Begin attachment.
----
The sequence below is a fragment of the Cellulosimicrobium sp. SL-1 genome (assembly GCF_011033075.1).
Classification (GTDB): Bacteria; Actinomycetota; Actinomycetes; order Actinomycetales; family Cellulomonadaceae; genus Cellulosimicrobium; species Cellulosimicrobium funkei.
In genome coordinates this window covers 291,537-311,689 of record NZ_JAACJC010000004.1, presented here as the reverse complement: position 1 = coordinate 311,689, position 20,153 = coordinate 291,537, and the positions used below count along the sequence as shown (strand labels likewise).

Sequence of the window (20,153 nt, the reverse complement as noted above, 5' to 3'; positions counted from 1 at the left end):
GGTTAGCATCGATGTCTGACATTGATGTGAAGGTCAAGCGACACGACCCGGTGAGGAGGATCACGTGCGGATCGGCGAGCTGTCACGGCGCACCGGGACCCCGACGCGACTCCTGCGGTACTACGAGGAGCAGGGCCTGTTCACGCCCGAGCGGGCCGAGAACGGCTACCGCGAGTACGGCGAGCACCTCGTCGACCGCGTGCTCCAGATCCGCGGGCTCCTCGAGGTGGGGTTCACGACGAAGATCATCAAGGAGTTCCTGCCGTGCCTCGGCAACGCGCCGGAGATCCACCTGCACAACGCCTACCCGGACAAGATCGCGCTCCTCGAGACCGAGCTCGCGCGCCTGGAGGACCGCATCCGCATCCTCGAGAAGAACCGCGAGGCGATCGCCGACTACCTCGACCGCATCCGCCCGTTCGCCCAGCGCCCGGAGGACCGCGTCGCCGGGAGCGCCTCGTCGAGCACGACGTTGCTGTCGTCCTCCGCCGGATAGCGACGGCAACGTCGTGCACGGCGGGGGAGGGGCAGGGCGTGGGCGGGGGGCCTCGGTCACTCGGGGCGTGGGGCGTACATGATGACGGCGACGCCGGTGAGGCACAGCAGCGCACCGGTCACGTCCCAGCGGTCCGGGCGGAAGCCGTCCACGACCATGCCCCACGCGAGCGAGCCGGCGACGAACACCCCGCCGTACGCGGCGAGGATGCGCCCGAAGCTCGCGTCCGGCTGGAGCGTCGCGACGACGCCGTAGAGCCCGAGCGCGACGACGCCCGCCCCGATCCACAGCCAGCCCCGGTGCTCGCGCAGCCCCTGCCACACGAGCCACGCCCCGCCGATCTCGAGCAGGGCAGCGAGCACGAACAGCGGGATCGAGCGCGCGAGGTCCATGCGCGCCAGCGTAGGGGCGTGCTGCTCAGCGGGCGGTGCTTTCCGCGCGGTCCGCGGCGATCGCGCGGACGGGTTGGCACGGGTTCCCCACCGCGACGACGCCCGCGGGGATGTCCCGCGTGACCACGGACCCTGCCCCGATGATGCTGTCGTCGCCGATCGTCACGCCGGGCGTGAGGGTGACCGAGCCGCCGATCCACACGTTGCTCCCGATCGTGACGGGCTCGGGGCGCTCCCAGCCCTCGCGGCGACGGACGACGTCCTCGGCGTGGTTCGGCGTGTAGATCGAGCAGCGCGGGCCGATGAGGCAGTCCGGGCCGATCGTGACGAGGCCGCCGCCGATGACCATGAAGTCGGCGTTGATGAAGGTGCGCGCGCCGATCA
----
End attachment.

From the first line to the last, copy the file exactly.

The sequence below is a fragment of the Cellulosimicrobium sp. SL-1 genome (assembly GCF_011033075.1).
Classification (GTDB): Bacteria; Actinomycetota; Actinomycetes; order Actinomycetales; family Cellulomonadaceae; genus Cellulosimicrobium; species Cellulosimicrobium funkei.
In genome coordinates this window covers 291,537-311,689 of record NZ_JAACJC010000004.1, presented here as the reverse complement: position 1 = coordinate 311,689, position 20,153 = coordinate 291,537, and the positions used below count along the sequence as shown (strand labels likewise).

Sequence of the window (20,153 nt, the reverse complement as noted above, 5' to 3'; positions counted from 1 at the left end):
GGTTAGCATCGATGTCTGACATTGATGTGAAGGTCAAGCGACACGACCCGGTGAGGAGGATCACGTGCGGATCGGCGAGCTGTCACGGCGCACCGGGACCCCGACGCGACTCCTGCGGTACTACGAGGAGCAGGGCCTGTTCACGCCCGAGCGGGCCGAGAACGGCTACCGCGAGTACGGCGAGCACCTCGTCGACCGCGTGCTCCAGATCCGCGGGCTCCTCGAGGTGGGGTTCACGACGAAGATCATCAAGGAGTTCCTGCCGTGCCTCGGCAACGCGCCGGAGATCCACCTGCACAACGCCTACCCGGACAAGATCGCGCTCCTCGAGACCGAGCTCGCGCGCCTGGAGGACCGCATCCGCATCCTCGAGAAGAACCGCGAGGCGATCGCCGACTACCTCGACCGCATCCGCCCGTTCGCCCAGCGCCCGGAGGACCGCGTCGCCGGGAGCGCCTCGTCGAGCACGACGTTGCTGTCGTCCTCCGCCGGATAGCGACGGCAACGTCGTGCACGGCGGGGGAGGGGCAGGGCGTGGGCGGGGGGCCTCGGTCACTCGGGGCGTGGGGCGTACATGATGACGGCGACGCCGGTGAGGCACAGCAGCGCACCGGTCACGTCCCAGCGGTCCGGGCGGAAGCCGTCCACGACCATGCCCCACGCGAGCGAGCCGGCGACGAACACCCCGCCGTACGCGGCGAGGATGCGCCCGAAGCTCGCGTCCGGCTGGAGCGTCGCGACGACGCCGTAGAGCCCGAGCGCGACGACGCCCGCCCCGATCCACAGCCAGCCCCGGTGCTCGCGCAGCCCCTGCCACACGAGCCACGCCCCGCCGATCTCGAGCAGGGCAGCGAGCACGAACAGCGGGATCGAGCGCGCGAGGTCCATGCGCGCCAGCGTAGGGGCGTGCTGCTCAGCGGGCGGTGCTTTCCGCGCGGTCCGCGGCGATCGCGCGGACGGGTTGGCACGGGTTCCCCACCGCGACGACGCCCGCGGGGATGTCCCGCGTGACCACGGACCCTGCCCCGATGATGCTGTCGTCGCCGATCGTCACGCCGGGCGTGAGGGTGACCGAGCCGCCGATCCACACGTTGCTCCCGATCGTGACGGGCTCGGGGCGCTCCCAGCCCTCGCGGCGACGGACGACGTCCTCGGCGTGGTTCGGCGTGTAGATCGAGCAGCGCGGGCCGATGAGGCAGTCCGGGCCGATCGTGACGAGGCCGCCGCCGATGACCATGAAGTCGGCGTTGATGAAGGTGCGCGCGCCGATCA